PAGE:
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Subject: Fwd: [emergency-comment] CAP Normative Schema is improperly defined

Forwarding to the TC list for discussion....

Begin forwarded message:

> From: "Bob Wyman" <bob@wyman.us>
> Date: March 28, 2004 3:49:42 PM EST
> To: <emergency-comment@lists.oasis-open.org>
> Subject: [emergency-comment] CAP Normative Schema is improperly defined
> Reply-To: <bob@wyman.us>
> The normative XML Schema in the CAP specification is improperly 
> defined and will either generate validation errors or be rewritten to 
> a form which conforms to XML Schema when input to common XML 
> Schema processing tools. A major source of the problems is the fact 
> that what should be anonymous simple types in the CAP schema are 
> encoded with "name" attributes and are thus not anonymous. For 
> instance, the CAP schema defines the element msgType as:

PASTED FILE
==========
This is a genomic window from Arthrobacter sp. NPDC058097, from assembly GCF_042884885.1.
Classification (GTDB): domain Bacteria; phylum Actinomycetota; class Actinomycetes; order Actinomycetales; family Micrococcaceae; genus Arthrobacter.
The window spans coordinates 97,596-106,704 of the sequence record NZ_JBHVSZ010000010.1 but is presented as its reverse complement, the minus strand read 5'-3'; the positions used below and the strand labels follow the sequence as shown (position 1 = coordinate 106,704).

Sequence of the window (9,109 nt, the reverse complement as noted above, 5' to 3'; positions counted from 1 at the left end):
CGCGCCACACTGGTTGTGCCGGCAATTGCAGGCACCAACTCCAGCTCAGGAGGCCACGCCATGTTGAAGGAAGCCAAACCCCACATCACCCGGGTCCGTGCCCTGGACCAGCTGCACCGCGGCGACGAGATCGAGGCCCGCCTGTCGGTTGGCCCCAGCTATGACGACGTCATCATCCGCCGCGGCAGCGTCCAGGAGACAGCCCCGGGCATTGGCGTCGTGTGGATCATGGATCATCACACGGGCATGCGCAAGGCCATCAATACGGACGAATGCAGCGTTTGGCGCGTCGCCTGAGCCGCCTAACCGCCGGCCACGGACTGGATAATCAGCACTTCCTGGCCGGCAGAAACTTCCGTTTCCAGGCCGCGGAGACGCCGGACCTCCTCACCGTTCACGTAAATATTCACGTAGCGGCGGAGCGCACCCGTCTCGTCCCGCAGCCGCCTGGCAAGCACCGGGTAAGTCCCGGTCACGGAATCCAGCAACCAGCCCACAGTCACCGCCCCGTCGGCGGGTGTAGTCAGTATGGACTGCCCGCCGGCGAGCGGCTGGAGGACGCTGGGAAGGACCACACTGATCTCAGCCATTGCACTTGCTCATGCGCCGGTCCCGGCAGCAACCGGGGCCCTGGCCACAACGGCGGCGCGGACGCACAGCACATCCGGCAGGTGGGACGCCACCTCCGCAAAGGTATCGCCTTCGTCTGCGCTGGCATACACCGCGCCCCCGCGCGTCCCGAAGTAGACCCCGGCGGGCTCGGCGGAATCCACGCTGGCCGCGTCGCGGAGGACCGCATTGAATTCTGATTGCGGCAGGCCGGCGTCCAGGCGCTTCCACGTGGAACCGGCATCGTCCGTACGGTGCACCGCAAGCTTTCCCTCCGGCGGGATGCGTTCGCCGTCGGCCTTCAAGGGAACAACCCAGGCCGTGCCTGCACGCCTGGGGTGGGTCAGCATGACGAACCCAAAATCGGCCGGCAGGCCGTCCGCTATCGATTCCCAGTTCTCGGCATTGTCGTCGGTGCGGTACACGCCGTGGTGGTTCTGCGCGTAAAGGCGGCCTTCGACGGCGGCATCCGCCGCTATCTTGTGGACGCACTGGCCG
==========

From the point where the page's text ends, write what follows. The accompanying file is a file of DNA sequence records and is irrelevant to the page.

> <element name = "msgType">
>   <simpleType name = "msgType" >
>     <restriction base = "string">
>     ...
>     </restriction>
>   </simpleType>
> </element>
> A proper definition of the msgType element would *not* include the 
> "name" attribute in the "simpleType" element. Thus, the proper 
> definition would be:
> <element name = "msgType">
>     <simpleType>
>       <restriction base = "string">
>       ...
>       </restriction>
>     </simpleType>
> </element>
>    This improper use of XML Schema occurs at least 10 times in the CAP 
> schema (I may have missed a couple...)
>     Given that most well written XML Schema processors will rewrite or 
> reject the normative CAP schema, it is hard to understand the 
> justification for proposing a standard that contains a flawed 
> normative definition. In this case, for interoperability to be had, it 
> is necessary to assume that all XML Schema processors will either 
> ignore or rewrite the offending elements of the schema in a consistent 
> manner. While this appears to be the case so far, it introduces a risk 
> of interpretation that is not appropriate for a standard such as CAP. 
> For a standard such as CAP, it must be recognized that 
> misinterpretations of CAP messages can lead to life-or-death 
> consequences. Such a standard should only be accepted if it has 
> achieved the highest possible levels of clarity and quality.
>         bob wyman
R. Allen Wyke
Chief Technology Officer

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